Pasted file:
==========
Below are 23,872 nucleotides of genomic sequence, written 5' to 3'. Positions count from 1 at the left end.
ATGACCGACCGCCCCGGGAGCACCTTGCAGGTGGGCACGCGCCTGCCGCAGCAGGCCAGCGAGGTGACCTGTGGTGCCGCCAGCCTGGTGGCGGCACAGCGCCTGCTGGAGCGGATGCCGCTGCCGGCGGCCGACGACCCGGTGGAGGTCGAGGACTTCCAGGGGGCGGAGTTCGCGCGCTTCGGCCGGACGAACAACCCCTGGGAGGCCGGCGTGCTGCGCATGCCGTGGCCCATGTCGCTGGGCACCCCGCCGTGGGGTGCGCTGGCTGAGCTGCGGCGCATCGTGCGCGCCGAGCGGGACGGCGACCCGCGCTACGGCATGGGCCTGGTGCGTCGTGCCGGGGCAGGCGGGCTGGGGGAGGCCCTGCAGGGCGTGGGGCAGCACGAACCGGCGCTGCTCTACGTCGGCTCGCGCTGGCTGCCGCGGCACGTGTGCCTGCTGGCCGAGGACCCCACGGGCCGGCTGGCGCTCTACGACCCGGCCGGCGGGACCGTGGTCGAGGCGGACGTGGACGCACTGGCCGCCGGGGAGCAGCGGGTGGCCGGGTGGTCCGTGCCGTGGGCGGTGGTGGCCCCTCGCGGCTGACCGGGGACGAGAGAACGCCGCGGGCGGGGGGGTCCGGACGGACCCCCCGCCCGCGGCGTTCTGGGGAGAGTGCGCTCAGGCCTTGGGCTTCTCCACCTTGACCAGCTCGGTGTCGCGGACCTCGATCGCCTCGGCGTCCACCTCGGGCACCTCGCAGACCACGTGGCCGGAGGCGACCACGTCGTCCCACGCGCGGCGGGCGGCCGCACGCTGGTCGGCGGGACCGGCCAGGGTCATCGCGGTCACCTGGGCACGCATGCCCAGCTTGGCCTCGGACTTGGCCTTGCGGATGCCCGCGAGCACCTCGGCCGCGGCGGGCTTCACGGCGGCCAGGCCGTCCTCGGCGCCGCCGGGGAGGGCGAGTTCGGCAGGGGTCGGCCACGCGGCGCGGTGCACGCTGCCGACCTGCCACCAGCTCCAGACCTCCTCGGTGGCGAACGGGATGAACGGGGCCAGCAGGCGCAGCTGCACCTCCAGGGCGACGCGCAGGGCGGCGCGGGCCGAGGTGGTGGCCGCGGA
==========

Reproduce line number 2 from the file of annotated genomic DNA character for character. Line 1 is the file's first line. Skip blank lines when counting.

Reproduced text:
ATGACCGACCGCCCCGGGAGCACCTTGCAGGTGGGCACGCGCCTGCCGCAGCAGGCCAGCGAGGTGACCTGTGGTGCCGCCAGCCTGGTGGCGGCACAGCGCCTGCTGGAGCGGATGCCGCTGCCGGCGGCCGACGACCCGGTGGAGGTCGAGGACTTCCAGGGGGCGGAGTTCGCGCGCTTCGGCCGGACGAACAACCCCTGGGAGGCCGGCGTGCTGCGCATGCCGTGGCCCATGTCGCTGGGCACCCCGCCGTGGGGTGCGCTGGCTGAGCTGCGGCGCATCGTGCGCGCCGAGCGGGACGGCGACCCGCGCTACGGCATGGGCCTGGTGCGTCGTGCCGGGGCAGGCGGGCTGGGGGAGGCCCTGCAGGGCGTGGGGCAGCACGAACCGGCGCTGCTCTACGTCGGCTCGCGCTGGCTGCCGCGGCACGTGTGCCTGCTGGCCGAGGACCCCACGGGCCGGCTGGCGCTCTACGACCCGGCCGGCGGGACCGTGGTCGAGGCGGACGTGGACGCACTGGCCGCCGGGGAGCAGCGGGTGGCCGGGTGGTCCGTGCCGTGGGCGGTGGTGGCCCCTCGCGGCTGACCGGGGACGAGAGAACGCCGCGGGCGGGGGGGTCCGGACGGACCCCCCGCCCGCGGCGTTCTGGGGAGAGTGCGCTCAGGCCTTGGGCTTCTCCACCTTGACCAGCTCGGTGTCGCGGACCTCGATCGCCTCGGCGTCCACCTCGGGCACCTCGCAGACCACGTGGCCGGAGGCGACCACGTCGTCCCACGCGCGGCGGGCGGCCGCACGCTGGTCGGCGGGACCGGCCAGGGTCATCGCGGTCACCTGGGCACGCATGCCCAGCTTGGCCTCGGACTTGGCCTTGCGGATGCCCGCGAGCACCTCGGCCGCGGCGGGCTTCACGGCGGCCAGGCCGTCCTCGGCGCCGCCGGGGAGGGCGAGTTCGGCAGGGGTCGGCCACGCGGCGCGGTGCACGCTGCCGACCTGCCACCAGCTCCAGACCTCCTCGGTGGCGAACGGGATGAACGGGGCCAGCAGGCGCAGCTGCACCTCCAGGGCGACGCGCAGGGCGGCGCGGGCCGAGGTGGTGGCCGCGGA